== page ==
Selective vs. Global Renal Denervation: a Case for Less Is More.

Journal Article (Journal Article;Review)

PURPOSE OF REVIEW: Review the renal nerve anatomy and physiology basics and explore the concept of global vs. selective renal denervation (RDN) to uncover some of the fundamental limitations of non-targeted renal nerve ablation and the potential superiority of selective RDN. RECENT FINDINGS: Recent trials testing the efficacy of RDN showed mixed results. Initial investigations targeted global RDN as a therapeutic goal. The repeat observation of heterogeneous response to RDN including non-responders with lack of a BP reduction, or even more unsettling, BP elevations after RDN has raised concern for the detrimental effects of unselective global RDN. Subsequent studies have suggested the presence of a heterogeneous fiber population and the potential utility of renal nerve stimulation to identify sympatho-stimulatory fibers or "hot spots." The recognition that RDN can produce heterogeneous afferent sympathetic effects both change therapeutic goals and revitalize the potential of therapeutic RDN to provide significant clinical benefits. Renal nerve stimulation has emerged as potential tool to identify sympatho-stimulatory fibers, avoid sympatho-inhibitory fibers, and thus guide selective RDN.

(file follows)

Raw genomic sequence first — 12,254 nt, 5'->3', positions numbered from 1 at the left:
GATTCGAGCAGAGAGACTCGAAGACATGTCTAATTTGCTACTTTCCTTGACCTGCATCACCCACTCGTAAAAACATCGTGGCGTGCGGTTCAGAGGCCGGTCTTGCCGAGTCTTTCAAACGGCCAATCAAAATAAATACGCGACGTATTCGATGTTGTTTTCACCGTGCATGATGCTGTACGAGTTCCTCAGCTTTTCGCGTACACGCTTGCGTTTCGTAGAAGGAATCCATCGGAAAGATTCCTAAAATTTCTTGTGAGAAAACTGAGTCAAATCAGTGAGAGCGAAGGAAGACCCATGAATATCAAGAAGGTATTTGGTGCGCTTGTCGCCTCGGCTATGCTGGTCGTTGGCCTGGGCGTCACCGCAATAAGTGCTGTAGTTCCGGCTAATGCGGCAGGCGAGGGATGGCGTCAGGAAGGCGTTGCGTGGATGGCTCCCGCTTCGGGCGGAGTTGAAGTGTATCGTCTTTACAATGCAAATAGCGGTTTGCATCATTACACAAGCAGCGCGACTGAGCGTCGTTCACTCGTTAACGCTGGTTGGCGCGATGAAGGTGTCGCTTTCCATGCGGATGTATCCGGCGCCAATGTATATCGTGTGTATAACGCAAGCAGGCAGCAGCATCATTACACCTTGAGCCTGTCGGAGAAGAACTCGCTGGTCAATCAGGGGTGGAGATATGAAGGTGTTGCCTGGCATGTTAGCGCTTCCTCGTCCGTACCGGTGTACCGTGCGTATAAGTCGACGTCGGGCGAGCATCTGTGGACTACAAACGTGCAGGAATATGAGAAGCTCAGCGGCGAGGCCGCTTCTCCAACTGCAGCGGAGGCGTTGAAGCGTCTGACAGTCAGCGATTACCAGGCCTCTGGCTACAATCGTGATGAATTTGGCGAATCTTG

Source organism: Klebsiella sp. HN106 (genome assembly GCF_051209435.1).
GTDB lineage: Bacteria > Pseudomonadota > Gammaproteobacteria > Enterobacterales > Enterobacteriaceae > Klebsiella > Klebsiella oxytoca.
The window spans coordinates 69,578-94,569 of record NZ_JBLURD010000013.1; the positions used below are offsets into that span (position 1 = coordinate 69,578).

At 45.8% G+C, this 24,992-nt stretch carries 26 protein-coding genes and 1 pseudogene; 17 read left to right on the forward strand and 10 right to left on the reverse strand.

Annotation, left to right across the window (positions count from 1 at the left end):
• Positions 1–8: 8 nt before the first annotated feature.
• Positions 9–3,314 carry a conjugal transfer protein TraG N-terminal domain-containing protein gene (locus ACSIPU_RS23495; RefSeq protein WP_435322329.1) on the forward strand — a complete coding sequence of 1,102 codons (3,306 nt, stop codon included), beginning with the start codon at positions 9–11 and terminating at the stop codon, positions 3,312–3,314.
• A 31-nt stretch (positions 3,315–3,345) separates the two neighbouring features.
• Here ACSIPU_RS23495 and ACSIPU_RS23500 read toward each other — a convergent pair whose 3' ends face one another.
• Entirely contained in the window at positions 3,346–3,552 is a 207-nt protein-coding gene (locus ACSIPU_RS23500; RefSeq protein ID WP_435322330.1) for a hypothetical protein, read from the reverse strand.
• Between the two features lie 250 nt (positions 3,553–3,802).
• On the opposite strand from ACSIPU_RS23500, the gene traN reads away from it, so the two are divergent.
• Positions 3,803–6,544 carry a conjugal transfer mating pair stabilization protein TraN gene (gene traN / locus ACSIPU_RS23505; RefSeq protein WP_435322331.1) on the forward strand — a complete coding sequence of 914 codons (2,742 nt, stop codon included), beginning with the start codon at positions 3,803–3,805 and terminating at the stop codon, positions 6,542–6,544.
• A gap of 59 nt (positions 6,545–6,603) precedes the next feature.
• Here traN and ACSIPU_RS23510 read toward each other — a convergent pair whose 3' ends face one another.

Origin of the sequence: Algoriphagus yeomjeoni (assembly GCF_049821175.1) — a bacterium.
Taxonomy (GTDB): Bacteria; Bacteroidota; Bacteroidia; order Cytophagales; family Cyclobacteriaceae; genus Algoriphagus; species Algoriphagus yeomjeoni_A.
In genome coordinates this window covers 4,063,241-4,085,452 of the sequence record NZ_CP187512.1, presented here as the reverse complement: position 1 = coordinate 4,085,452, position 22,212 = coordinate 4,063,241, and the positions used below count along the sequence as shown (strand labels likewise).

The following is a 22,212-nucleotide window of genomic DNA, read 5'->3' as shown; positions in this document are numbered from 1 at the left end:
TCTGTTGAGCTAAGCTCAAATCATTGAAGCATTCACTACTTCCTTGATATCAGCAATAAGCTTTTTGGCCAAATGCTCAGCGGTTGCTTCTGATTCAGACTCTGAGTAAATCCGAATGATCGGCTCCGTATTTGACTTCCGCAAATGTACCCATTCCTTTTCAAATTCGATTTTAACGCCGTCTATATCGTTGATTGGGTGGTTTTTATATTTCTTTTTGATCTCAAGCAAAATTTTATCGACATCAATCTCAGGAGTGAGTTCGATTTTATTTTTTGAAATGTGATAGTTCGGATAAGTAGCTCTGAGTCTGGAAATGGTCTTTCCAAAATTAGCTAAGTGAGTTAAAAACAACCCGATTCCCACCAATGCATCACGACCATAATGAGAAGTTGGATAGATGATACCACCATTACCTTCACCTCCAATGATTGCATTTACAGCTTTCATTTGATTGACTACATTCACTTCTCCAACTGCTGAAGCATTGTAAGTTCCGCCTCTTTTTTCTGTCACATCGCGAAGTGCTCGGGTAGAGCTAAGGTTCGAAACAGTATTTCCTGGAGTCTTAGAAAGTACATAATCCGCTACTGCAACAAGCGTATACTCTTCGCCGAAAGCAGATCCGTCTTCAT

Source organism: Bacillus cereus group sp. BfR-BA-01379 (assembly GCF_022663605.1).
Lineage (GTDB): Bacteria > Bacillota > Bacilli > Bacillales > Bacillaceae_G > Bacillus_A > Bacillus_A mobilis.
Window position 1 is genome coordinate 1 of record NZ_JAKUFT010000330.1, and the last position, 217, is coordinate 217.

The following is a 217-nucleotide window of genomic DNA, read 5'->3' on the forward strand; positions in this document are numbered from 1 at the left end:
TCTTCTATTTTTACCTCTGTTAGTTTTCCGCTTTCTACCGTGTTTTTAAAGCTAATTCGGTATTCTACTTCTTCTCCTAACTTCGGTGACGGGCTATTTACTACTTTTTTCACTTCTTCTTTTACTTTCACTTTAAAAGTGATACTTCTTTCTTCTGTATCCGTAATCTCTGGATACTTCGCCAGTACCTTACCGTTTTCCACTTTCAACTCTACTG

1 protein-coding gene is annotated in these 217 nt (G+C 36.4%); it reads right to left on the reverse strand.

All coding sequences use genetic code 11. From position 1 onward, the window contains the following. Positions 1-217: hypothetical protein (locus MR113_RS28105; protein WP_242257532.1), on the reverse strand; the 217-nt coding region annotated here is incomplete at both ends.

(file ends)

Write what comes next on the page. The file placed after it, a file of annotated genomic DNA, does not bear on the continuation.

Full Text

Duke Authors

Cited Authors

  • Fudim, M; Sobotka, AA; Yin, Y-H; Wang, JW; Levin, H; Esler, M; Wang, J; Sobotka, PA

Published Date

  • May 1, 2018

Published In

Volume / Issue

  • 20 / 5

Start / End Page

  • 37 -

PubMed ID

  • 29717380

Electronic International Standard Serial Number (EISSN)

  • 1534-3111

Digital Object Identifier (DOI)

  • 10.1007/s11906-018-0838-2

Language

  • eng

Conference Location

  • United States